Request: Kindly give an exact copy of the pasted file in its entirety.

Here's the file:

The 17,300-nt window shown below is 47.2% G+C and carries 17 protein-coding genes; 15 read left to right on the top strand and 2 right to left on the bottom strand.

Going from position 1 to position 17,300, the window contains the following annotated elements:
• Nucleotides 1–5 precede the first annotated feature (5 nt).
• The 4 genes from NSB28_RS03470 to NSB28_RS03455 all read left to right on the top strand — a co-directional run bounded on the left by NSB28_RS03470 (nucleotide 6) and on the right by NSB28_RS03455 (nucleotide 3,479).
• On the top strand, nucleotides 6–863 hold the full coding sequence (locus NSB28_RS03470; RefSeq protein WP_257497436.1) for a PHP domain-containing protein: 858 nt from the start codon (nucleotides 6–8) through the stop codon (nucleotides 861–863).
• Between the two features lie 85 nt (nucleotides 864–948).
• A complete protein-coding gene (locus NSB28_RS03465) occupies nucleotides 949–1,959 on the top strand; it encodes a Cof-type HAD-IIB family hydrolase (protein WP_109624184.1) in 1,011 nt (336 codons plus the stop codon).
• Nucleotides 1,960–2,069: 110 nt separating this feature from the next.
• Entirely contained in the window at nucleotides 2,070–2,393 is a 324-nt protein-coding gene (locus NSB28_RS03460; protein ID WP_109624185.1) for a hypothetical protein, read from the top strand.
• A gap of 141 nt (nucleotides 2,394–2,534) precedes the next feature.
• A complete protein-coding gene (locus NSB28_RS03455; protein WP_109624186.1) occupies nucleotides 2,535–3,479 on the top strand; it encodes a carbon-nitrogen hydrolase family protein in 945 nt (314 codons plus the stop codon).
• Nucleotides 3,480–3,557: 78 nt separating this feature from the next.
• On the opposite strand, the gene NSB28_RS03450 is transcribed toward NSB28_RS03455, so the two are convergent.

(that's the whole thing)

The 17,300-nt window shown below is 47.2% G+C and carries 17 protein-coding genes; 15 read left to right on the top strand and 2 right to left on the bottom strand.

Going from position 1 to position 17,300, the window contains the following annotated elements:
• Nucleotides 1–5 precede the first annotated feature (5 nt).
• The 4 genes from NSB28_RS03470 to NSB28_RS03455 all read left to right on the top strand — a co-directional run bounded on the left by NSB28_RS03470 (nucleotide 6) and on the right by NSB28_RS03455 (nucleotide 3,479).
• On the top strand, nucleotides 6–863 hold the full coding sequence (locus NSB28_RS03470; RefSeq protein WP_257497436.1) for a PHP domain-containing protein: 858 nt from the start codon (nucleotides 6–8) through the stop codon (nucleotides 861–863).
• Between the two features lie 85 nt (nucleotides 864–948).
• A complete protein-coding gene (locus NSB28_RS03465) occupies nucleotides 949–1,959 on the top strand; it encodes a Cof-type HAD-IIB family hydrolase (protein WP_109624184.1) in 1,011 nt (336 codons plus the stop codon).
• Nucleotides 1,960–2,069: 110 nt separating this feature from the next.
• Entirely contained in the window at nucleotides 2,070–2,393 is a 324-nt protein-coding gene (locus NSB28_RS03460; protein ID WP_109624185.1) for a hypothetical protein, read from the top strand.
• A gap of 141 nt (nucleotides 2,394–2,534) precedes the next feature.
• A complete protein-coding gene (locus NSB28_RS03455; protein WP_109624186.1) occupies nucleotides 2,535–3,479 on the top strand; it encodes a carbon-nitrogen hydrolase family protein in 945 nt (314 codons plus the stop codon).
• Nucleotides 3,480–3,557: 78 nt separating this feature from the next.
• On the opposite strand, the gene NSB28_RS03450 is transcribed toward NSB28_RS03455, so the two are convergent.